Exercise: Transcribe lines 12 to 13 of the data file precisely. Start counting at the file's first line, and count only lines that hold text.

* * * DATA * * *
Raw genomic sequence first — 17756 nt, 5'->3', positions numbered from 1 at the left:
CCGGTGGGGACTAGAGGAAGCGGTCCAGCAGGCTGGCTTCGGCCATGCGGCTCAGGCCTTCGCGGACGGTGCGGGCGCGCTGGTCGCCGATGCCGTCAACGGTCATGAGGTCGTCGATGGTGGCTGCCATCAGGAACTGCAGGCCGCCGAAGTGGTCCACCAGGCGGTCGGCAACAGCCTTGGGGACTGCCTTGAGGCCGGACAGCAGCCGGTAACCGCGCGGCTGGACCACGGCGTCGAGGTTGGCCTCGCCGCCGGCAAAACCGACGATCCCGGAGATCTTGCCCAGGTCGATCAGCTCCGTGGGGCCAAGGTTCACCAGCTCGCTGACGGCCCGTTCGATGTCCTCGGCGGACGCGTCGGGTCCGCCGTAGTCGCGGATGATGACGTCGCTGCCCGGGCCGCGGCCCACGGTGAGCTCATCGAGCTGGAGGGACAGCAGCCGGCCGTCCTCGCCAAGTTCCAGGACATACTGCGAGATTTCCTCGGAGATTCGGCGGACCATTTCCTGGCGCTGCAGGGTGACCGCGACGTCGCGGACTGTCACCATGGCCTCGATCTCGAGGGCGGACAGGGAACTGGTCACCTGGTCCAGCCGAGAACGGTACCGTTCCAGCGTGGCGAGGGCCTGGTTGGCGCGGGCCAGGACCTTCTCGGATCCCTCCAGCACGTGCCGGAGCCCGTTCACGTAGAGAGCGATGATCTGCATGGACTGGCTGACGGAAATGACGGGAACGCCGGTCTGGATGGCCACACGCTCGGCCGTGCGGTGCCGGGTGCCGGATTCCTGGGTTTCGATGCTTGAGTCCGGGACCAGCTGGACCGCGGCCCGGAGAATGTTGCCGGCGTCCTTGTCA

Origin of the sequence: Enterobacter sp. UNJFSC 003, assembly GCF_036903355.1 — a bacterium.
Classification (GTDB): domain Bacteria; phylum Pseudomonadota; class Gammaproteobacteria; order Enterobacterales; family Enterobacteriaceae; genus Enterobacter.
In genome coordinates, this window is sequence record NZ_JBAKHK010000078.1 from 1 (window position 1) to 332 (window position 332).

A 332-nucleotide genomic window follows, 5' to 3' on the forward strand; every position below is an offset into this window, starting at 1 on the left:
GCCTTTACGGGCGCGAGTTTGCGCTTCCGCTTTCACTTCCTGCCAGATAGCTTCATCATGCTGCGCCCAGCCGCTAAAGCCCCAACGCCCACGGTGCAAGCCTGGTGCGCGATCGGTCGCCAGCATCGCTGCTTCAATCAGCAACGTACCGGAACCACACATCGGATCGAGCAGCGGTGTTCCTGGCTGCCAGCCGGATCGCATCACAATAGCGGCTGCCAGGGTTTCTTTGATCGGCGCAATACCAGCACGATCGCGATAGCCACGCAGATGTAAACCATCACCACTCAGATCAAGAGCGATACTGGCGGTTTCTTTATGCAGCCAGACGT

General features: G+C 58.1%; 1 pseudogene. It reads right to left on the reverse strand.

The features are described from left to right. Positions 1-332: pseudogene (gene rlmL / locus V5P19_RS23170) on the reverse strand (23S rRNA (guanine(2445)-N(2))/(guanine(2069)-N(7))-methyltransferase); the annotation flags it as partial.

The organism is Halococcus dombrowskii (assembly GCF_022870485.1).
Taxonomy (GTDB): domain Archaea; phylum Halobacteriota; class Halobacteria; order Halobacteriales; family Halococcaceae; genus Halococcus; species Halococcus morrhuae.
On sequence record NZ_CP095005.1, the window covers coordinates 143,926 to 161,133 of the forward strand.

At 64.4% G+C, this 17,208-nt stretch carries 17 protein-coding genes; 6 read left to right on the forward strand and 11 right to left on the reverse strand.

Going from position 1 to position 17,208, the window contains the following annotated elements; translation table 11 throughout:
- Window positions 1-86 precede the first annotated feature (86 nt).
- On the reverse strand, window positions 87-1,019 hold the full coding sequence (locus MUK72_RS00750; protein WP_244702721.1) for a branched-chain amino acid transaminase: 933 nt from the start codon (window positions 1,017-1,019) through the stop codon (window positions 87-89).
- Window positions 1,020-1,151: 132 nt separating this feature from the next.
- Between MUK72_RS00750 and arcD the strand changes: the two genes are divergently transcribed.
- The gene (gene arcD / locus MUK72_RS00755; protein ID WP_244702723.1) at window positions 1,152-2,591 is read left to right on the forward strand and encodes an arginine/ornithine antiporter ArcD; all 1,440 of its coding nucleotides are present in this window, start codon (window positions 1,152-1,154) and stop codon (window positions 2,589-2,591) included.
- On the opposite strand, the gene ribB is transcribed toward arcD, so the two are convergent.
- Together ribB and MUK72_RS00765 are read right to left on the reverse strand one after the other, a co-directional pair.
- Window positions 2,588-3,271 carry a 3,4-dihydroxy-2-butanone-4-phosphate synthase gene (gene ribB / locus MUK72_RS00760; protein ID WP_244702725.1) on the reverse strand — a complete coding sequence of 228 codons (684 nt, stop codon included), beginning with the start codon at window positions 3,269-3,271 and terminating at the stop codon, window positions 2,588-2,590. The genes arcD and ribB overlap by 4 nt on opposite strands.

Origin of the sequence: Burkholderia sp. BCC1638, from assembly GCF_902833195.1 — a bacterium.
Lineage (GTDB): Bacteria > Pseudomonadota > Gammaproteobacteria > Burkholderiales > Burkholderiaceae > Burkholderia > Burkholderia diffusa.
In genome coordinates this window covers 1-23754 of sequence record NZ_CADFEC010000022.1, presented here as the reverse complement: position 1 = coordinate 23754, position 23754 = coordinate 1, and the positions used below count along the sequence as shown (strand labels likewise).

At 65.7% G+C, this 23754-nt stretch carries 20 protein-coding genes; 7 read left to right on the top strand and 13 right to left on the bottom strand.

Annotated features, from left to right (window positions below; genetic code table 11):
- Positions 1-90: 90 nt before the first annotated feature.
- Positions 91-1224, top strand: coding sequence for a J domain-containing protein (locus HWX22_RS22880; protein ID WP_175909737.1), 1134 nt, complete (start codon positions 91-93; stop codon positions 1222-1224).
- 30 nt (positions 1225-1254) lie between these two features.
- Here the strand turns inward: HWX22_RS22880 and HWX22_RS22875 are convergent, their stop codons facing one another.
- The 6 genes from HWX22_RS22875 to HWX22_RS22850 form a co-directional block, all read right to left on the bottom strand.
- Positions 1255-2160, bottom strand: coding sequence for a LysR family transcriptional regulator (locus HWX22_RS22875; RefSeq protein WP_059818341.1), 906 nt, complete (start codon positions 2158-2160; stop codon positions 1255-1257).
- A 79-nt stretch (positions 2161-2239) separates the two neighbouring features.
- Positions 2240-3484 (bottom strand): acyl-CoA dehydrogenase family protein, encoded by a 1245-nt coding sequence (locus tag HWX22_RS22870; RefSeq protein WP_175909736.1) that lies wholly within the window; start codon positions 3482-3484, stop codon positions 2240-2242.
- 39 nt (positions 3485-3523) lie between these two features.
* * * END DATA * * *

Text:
On sequence record NZ_CP095005.1, the window covers coordinates 143,926 to 161,133 of the forward strand.

At 64.4% G+C, this 17,208-nt stretch carries 17 protein-coding genes; 6 read left to right on the forward strand and 11 right to left on the reverse strand.